Recently I had a dilemma with one of my projects, it is related to ecards and many people still using word “cards” instead of “ecards” but Google Keyword Planner and some other tools showed almost the same information for both keywords. At the same time I did not want to have many words “cards” and “ecards” on the landing pages. Semrush helped very much. I found correct data and made a nice PPC campaign.
If you're a regular blogger, these are probably the topics you blog about most frequently. Or perhaps they're the topics that come up the most in sales conversations. Put yourself in the shoes of your buyer personas -- what types of topics would your target audience search that you'd want your business to get found for? If you were a company like HubSpot, for example -- selling marketing software (which happens to have some awesome SEO tools ... but I digress ;-) -- you might have general topic buckets like "inbound marketing," "blogging," "email marketing," "lead generation," "SEO," "social media," "marketing analytics," and "marketing automation."
Most keyowrd databases consist of a small sample of the overall search universe. This means keyword databases tend to skew more toward commercial terms and the core/head industry terms, with slighlty less coverage of the midtail terms. Many rarely searched for longtail terms are not covered due to database size limitations & lack of commercial data around those terms. Plus if those terms were covered, there would be large sampling errors. Google generates over 2 trillion searches per year and claims 15% of their searches are unique. This means they generate searches for over 300 billion unique keywords each year. The good news about limited tail coverage is it means most any keyword we return data on is a keyword with some commercial value to it. And with Google's Rankbrain algorithm, if you rank well on core industry terms then your pages will often tend to rank well for other related tail keywords.
Trying to rank for the keyword “Best Headphones” will see your post, page, or article buried in the depths of a billion search engine pages, and it’s never going to surface in the top thousand pages, let alone page one…ever! But going for a keyword, or Long Tail keyword phrase “What are the Best Headphones for Sleeping” will stand you in better shape to get somewhere close, or even on, the first page.

The final sales price was based on a multiple of trailing 12 months net income (i.e. The average net income over the most recent 12 months).  I feel like I got a very good multiple.  I had talked to the brokers at FEinternational, Quiet Light Brokerage, and had viewed sale history of other similar companies, so I know the price I received was very competitive.
SEMrush is a very useful tool for both researching competitors when starting a site or for growing an established site. I really like to find weaker niche sites that still seem to be ranking for lots of keywords; SEMrush helps me see what they are ranking for and what I can potentially target. You can also see what keywords you’re on the cusp of ranking for with your established site - another very useful feature.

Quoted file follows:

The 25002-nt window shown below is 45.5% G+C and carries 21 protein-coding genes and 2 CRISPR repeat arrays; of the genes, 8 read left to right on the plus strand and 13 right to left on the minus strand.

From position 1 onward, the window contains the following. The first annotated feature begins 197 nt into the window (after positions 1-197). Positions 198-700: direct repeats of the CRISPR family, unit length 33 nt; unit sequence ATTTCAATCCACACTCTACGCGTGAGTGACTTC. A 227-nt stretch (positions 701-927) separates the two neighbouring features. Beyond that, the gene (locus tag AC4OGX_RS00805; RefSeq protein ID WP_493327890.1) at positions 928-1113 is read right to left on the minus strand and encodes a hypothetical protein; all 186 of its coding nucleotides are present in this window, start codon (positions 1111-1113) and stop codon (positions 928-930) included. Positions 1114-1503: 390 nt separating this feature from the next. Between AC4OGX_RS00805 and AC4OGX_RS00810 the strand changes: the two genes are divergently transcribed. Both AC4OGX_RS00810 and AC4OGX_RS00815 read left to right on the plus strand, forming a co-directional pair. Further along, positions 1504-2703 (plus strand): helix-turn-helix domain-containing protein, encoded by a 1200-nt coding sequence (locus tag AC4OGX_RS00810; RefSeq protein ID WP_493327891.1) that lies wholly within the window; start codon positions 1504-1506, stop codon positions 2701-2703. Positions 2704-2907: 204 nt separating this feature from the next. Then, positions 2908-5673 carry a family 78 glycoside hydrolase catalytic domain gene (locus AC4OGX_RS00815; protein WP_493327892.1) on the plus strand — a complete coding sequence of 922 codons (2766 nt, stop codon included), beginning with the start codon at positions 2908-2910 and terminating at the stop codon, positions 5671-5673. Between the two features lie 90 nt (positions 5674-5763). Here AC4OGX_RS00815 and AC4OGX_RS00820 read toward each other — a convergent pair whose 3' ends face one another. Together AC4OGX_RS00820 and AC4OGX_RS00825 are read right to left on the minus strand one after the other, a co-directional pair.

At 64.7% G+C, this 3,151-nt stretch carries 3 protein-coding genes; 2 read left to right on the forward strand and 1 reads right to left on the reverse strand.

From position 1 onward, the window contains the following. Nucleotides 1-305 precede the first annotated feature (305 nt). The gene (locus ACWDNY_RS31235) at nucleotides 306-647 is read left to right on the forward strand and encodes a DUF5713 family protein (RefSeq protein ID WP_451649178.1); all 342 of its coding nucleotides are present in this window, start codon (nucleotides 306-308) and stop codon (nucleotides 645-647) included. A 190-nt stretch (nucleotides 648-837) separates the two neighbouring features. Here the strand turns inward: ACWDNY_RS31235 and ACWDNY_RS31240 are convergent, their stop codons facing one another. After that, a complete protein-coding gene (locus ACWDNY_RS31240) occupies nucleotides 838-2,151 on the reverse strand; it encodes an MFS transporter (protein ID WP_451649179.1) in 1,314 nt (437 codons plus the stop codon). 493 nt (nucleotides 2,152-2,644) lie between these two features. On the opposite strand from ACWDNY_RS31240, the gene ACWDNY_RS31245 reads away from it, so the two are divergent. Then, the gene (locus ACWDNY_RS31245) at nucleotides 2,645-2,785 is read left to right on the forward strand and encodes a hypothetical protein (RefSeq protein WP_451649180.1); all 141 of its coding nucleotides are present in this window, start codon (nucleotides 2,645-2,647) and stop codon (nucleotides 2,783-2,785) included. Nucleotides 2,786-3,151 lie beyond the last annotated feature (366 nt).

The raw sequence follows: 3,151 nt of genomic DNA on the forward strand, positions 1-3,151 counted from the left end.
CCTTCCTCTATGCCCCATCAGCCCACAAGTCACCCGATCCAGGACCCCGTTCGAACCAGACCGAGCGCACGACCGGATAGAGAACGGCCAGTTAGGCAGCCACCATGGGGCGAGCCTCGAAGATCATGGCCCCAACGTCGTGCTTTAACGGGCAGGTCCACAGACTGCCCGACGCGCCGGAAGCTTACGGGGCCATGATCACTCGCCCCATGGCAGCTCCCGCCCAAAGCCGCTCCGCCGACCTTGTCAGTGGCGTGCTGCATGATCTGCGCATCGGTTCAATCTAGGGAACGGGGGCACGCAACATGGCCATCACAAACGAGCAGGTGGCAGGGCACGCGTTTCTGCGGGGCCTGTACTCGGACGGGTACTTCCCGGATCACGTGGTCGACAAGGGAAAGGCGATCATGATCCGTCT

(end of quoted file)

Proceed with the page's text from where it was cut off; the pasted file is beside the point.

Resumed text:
Are you looking for an efficient way to research keywords for your website? Do you want an easy way to find the best keywords to rank in Google? Do you know how to track how well your website is ranking for your target keywords? Long Tail Pro is a keyword research software that allows you to do detailed keyword research with a user-friendly interface. It provides really valuable, detailed information to help you to choose keywords to focus on, and even find available website addresses based on these keywords.
How much is a keyword worth to your website? If you own an online shoe store, do you make more sales from visitors searching for "brown shoes" or "black boots"? The keywords visitors type into search engines are often available to webmasters, and keyword research tools allow us to find this information. However, those tools cannot show us directly how valuable it is to receive traffic from those searches. To understand the value of a keyword, we need to understand our own websites, make some hypotheses, test, and repeat—the classic web marketing formula.

The simplest KW research tool is google. Type in your topic and scroll to the bottom to see what related results show up. Use those to either write an article or to supplement other articles with some of the keywords. Yes, they are primary phrases so you may not rank for them right away but building your site with these in it will help get rank for them eventually. Also look at what other articles that show up for the keyword use.
3) KWFinder is one of the "newer" kids on the block, but it's probably just about the easiest way I have found to find new long-tail keywords quickly. A couple of things I like about this tool is that it allows me to create lists of keywords. So I can group up my different sites by lists and revisit them at a later date. I can export the data to CSV and start building out campaigns. It also keeps a nice scrolling list of the last 20+ keywords you have looked up. The SEO difficulty indicator comes in very handy as well! As far as ease of use goes, KWFinder wins hands down.
The limit on manual keywords could be higher.  I personally wish we could input 10,000 keywords at a time, instead of 200.  However, I understand the costs that Long Tail Pro has to maintain each time a new manual keyword is input.  Not a deal breaker, I just wish the limit was higher. (To be fair, I don't think most keyword tools have a bulk manual option at all).
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